Tag Archives: memories

This holy time…

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When I was a young girl, my mother told me the story of Jesus dying on the cross on Good Friday. I know she had told me the story to explain why I couldn’t go off and play that afternoon, and so I stayed dutifully in front of our flat on Ring Street.

I don’t remember Mom telling me the story, but I do remember hanging from the iron hand-rail that led to the sidewalk, thinking about a man who was dying somewhere that afternoon, on a cross.  I remember looking out across the street, imagining the scene in my child’s mind.  I wondered about him.  I had a sense of loneliness, as if loneliness hung in the air that day.   I couldn’t see what was happening, but it was somewhere, then, in present time.

It was a quiet afternoon.  In the 1950’s, activity stopped and stores closed from 12 to 3 on Good Friday afternoon.  Folks who went to church, did.  And many folks did in that Midwestern city, good and faithful church folks who sat for 3 hours listening to sermons about the 7 last words Jesus spoke.  Then, they returned to whatever else they were doing.  In Milwaukee, I’m sure, Friday fish fry meals at taverns across the city and state would be full that evening, as they usually were.

My family were not church-going people, and so it seems strange, in a way, that Mom told me the story, but she did.  Stories have power even when they are not our stories.  Stories that are told, again and again, have more power.  Stories have more power than fact or history, truly.   And stories we tell become our stories, have a way of working their wonder and fear and meaning inside of us, all the time.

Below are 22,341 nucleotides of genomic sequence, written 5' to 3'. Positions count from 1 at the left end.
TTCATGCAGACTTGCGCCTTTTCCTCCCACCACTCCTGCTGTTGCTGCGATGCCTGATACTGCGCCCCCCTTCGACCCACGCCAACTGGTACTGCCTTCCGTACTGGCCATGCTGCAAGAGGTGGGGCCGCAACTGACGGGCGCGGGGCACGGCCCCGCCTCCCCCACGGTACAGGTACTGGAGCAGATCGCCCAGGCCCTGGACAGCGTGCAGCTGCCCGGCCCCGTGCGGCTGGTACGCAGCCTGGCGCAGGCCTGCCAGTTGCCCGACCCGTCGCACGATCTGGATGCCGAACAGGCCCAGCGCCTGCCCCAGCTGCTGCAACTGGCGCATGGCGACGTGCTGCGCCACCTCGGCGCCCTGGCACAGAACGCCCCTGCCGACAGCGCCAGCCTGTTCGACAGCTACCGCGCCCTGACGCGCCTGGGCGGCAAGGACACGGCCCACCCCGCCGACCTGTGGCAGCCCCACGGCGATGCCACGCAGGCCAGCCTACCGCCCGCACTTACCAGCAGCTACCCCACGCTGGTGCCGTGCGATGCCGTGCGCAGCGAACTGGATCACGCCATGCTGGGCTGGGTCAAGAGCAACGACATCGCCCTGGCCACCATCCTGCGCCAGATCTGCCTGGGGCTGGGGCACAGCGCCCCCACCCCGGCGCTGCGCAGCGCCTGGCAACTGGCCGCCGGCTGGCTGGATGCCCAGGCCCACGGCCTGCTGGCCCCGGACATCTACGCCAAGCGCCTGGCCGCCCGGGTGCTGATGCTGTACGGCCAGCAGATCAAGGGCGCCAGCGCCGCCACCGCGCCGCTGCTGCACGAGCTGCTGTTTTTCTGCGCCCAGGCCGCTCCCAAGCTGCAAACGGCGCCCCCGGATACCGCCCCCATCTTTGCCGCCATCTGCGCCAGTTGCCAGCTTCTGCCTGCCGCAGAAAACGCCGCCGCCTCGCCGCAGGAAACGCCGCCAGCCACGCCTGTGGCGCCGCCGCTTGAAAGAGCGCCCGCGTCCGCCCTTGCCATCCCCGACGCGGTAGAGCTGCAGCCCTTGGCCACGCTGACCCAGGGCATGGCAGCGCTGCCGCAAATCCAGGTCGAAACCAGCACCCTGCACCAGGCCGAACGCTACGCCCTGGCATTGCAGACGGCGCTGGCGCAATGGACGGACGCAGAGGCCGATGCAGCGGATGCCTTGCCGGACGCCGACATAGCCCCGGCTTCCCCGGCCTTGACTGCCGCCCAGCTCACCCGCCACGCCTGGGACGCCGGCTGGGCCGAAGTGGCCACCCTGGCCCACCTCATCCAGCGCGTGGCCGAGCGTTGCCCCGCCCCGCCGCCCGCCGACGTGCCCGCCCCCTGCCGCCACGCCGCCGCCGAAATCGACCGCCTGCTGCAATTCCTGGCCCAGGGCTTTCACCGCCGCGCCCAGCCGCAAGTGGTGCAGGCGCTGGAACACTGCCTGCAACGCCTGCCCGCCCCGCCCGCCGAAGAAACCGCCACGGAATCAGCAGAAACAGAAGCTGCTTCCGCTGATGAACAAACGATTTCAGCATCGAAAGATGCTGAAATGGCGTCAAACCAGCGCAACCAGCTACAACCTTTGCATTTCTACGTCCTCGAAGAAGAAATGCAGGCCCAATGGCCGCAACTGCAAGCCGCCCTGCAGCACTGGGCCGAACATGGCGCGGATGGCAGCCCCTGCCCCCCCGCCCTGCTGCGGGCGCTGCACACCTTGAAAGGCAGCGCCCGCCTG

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Now, I love the quiet season of Lent, that time of year when winter gives way to spring, slowly, with each lengthening day, with early buds on slender branches, with each storm that may be the last for the season.  And I love the movement of the moon across the sky.  I wait for the evening when I see the Pascal moon, the full moon that heralds Passover and Easter, an off-shoot of Passover.  That same moon marked the day and time for the telling of the story, Jesus taking a meal with his closest friends, honoring the ancient story, also.  The moon marks the time when winter slinks into spring, when green appears, when life that was under the earth comes back from the death of winter.

I watch the moon.  For as much as we modern folks know, moon is mystery.  For a time, it gives reflected light that lights up the white cover on my bed as if it was lit from within.  In the evening and night, moonlight comes into the bedroom, and by morning, it is far across the sky, hanging over the Pacific in the west.

Moon is mystery enough.  All those other things, those theological understandings and explanations, do no justice to the moon.  The passing of time is mystery enough, also, that I would reach back in memory today to see myself hanging from that bar, on that lonely day, the street quiet, and me, safe  in the assurance that Mom was close by, checking on me from the upstairs window, often.